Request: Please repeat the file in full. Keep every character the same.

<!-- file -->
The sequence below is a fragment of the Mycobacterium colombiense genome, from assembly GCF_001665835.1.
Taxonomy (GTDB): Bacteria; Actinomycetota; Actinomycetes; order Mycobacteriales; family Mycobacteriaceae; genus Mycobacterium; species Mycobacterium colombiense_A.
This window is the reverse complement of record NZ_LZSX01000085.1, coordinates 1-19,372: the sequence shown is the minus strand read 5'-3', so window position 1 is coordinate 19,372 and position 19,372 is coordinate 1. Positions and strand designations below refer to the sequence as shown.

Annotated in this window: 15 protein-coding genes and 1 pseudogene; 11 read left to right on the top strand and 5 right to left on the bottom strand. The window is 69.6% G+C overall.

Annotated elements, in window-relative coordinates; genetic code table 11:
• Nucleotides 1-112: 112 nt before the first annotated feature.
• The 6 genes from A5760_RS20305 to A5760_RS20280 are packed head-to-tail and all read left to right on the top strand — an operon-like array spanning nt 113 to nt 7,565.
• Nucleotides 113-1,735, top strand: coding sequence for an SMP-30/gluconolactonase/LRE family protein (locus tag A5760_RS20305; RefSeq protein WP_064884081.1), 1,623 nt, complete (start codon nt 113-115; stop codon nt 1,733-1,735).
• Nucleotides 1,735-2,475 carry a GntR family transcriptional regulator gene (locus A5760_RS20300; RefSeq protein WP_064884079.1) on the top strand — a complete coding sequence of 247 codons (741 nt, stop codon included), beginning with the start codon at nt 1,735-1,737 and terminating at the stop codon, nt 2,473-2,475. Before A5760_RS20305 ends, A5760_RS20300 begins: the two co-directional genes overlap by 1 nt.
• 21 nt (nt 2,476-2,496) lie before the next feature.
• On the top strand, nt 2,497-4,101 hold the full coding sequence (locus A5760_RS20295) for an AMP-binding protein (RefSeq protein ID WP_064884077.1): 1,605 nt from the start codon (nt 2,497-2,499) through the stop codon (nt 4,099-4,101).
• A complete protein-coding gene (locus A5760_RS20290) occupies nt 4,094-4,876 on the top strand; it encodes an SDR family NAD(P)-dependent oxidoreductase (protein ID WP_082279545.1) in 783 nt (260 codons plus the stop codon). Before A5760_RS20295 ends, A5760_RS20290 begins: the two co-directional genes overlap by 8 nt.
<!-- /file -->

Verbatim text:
The sequence below is a fragment of the Mycobacterium colombiense genome, from assembly GCF_001665835.1.
Taxonomy (GTDB): Bacteria; Actinomycetota; Actinomycetes; order Mycobacteriales; family Mycobacteriaceae; genus Mycobacterium; species Mycobacterium colombiense_A.
This window is the reverse complement of record NZ_LZSX01000085.1, coordinates 1-19,372: the sequence shown is the minus strand read 5'-3', so window position 1 is coordinate 19,372 and position 19,372 is coordinate 1. Positions and strand designations below refer to the sequence as shown.

Annotated in this window: 15 protein-coding genes and 1 pseudogene; 11 read left to right on the top strand and 5 right to left on the bottom strand. The window is 69.6% G+C overall.

Annotated elements, in window-relative coordinates; genetic code table 11:
• Nucleotides 1-112: 112 nt before the first annotated feature.
• The 6 genes from A5760_RS20305 to A5760_RS20280 are packed head-to-tail and all read left to right on the top strand — an operon-like array spanning nt 113 to nt 7,565.
• Nucleotides 113-1,735, top strand: coding sequence for an SMP-30/gluconolactonase/LRE family protein (locus tag A5760_RS20305; RefSeq protein WP_064884081.1), 1,623 nt, complete (start codon nt 113-115; stop codon nt 1,733-1,735).
• Nucleotides 1,735-2,475 carry a GntR family transcriptional regulator gene (locus A5760_RS20300; RefSeq protein WP_064884079.1) on the top strand — a complete coding sequence of 247 codons (741 nt, stop codon included), beginning with the start codon at nt 1,735-1,737 and terminating at the stop codon, nt 2,473-2,475. Before A5760_RS20305 ends, A5760_RS20300 begins: the two co-directional genes overlap by 1 nt.
• 21 nt (nt 2,476-2,496) lie before the next feature.
• On the top strand, nt 2,497-4,101 hold the full coding sequence (locus A5760_RS20295) for an AMP-binding protein (RefSeq protein ID WP_064884077.1): 1,605 nt from the start codon (nt 2,497-2,499) through the stop codon (nt 4,099-4,101).
• A complete protein-coding gene (locus A5760_RS20290) occupies nt 4,094-4,876 on the top strand; it encodes an SDR family NAD(P)-dependent oxidoreductase (protein ID WP_082279545.1) in 783 nt (260 codons plus the stop codon). Before A5760_RS20295 ends, A5760_RS20290 begins: the two co-directional genes overlap by 8 nt.